Malawi’s former agriculture minister, George Chaponda, was a key figure in that country’s “Maizegate” scandal around the importation of maize from Zambia to replenish stocks that had allegedly fallen low. Public criticism of apparent corruption led to a presidential commission of inquiry and then to high court action to have Chaponda stand down during the inquiry. Though the high court initially ordered Chaponda’s suspension, the supreme court has just ruled that it was wrong to do so, and that the judge had ignored binding precedent. The judgment was important for clarifying Malawi’s approach to judicial review. It has also taken an in-depth look at presidential prerogative, among other issues.

Read the judgment on MalawiLII

When Malawi was gripped by a maize shortage scare a few years ago the government arranged to buy more from Zambia. But allegations of corruption soon followed against George Chaponda, then minister responsible for agriculture, as well as other officials in Malawi and in Zambia.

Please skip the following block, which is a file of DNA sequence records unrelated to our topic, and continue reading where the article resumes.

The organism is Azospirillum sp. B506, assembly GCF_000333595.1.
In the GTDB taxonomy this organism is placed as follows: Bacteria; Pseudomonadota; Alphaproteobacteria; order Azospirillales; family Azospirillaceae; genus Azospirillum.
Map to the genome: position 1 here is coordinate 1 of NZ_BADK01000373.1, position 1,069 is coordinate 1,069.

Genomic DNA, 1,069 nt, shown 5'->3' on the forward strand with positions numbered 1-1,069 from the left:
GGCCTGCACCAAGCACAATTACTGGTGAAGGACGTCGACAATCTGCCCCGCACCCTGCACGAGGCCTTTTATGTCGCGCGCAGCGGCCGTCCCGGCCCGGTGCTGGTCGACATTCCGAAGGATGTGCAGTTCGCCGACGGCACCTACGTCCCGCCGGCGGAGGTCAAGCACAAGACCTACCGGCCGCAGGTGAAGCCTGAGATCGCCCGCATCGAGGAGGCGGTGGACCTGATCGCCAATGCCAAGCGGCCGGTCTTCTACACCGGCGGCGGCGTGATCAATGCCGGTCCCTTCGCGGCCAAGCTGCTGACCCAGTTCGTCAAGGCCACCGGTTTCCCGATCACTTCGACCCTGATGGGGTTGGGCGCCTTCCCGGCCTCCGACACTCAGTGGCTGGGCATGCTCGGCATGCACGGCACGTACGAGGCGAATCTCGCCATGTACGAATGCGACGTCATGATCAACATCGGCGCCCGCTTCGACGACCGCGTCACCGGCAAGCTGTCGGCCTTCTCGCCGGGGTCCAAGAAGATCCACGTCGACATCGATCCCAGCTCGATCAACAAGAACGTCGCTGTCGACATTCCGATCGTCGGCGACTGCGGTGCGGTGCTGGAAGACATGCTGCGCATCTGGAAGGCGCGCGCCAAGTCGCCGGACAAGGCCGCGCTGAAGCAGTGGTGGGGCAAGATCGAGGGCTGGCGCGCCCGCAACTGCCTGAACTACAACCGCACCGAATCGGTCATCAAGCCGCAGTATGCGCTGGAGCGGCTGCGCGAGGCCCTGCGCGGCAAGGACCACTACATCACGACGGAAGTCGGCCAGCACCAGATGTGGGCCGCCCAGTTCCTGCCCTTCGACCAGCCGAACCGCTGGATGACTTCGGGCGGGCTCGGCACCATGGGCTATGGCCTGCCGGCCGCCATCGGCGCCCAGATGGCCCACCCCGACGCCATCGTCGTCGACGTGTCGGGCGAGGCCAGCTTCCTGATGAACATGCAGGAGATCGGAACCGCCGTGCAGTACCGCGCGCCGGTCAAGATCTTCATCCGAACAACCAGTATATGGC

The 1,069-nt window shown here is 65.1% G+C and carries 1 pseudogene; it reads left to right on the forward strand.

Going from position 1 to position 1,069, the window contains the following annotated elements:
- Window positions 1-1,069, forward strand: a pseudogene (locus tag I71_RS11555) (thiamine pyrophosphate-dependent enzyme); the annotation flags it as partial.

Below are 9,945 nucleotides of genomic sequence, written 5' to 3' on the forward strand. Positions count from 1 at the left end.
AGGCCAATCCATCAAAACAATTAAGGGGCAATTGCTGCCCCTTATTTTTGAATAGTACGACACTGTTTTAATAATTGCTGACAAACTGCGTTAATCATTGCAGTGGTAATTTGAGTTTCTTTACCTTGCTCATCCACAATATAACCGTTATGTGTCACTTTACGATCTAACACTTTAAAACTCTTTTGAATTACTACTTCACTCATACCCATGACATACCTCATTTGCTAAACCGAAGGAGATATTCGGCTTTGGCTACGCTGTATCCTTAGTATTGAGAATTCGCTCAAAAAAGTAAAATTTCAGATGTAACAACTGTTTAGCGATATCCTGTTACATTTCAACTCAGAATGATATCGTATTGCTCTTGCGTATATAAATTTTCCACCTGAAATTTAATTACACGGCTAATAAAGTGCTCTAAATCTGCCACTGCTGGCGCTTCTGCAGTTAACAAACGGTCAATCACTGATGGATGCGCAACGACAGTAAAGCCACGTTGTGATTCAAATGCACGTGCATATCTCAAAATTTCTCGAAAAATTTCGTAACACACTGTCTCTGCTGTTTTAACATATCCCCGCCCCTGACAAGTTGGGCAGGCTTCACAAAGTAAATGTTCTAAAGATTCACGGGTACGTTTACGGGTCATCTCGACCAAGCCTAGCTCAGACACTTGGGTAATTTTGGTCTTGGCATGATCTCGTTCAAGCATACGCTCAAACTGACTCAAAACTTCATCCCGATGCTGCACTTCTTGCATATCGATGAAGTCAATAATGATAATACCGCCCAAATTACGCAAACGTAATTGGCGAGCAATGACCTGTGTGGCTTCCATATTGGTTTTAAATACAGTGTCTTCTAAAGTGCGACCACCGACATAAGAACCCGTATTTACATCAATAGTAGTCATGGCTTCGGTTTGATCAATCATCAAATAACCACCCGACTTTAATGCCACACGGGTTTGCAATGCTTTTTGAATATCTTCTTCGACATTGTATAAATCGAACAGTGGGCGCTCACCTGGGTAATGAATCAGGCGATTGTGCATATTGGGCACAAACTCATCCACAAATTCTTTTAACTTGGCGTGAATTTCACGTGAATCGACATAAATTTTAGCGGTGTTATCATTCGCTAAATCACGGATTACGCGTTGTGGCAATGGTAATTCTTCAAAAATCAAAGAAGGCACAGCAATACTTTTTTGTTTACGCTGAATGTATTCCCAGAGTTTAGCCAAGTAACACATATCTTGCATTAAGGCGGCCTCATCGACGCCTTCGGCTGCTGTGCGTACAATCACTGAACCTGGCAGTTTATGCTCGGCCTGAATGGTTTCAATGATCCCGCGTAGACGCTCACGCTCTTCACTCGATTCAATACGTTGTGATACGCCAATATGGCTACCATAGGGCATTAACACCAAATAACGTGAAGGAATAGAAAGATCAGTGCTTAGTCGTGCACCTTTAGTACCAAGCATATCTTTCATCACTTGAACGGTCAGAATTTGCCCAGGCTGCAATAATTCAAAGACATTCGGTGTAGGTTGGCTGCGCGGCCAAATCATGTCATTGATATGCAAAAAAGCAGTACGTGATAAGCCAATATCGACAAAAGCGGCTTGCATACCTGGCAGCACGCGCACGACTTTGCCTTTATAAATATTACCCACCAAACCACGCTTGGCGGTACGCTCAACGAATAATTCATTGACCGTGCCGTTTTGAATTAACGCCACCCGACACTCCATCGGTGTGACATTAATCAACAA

So great was the public outcry that a presidential commission of inquiry was established to investigate.

One man, Charles Kajoloweka, was convinced that the inquiry was a farce. In what appeared to be a joint application by himself and several organisations, he asked for a judicial review of various aspects of the inquiry. In particular, Kajoloweka wanted Chaponda to be suspended until the inquiry was finalized. The high court agreed with his argument and barred Chaponda from continuing in his role as cabinet minister until the commission had completed its work.

That outcome quickly made its way to the supreme court, and three judges of that court delivered their decision this week.

In a nutshell, the judges were unimpressed by Kajoloweka’s case and by the high court’s ruling in his favour.

For one thing, they were concerned about the serious confusion in the papers: had Kajoloweka brought the application in his own name only or on behalf of several organisations whose names he used? Despite apparently involving them as co-applicants, no documents had been put up to show that he had a mandate to act on behalf of these organisations. This question – the clarity in affidavits about exactly who brought an application – was one of the main discussions in the judgment.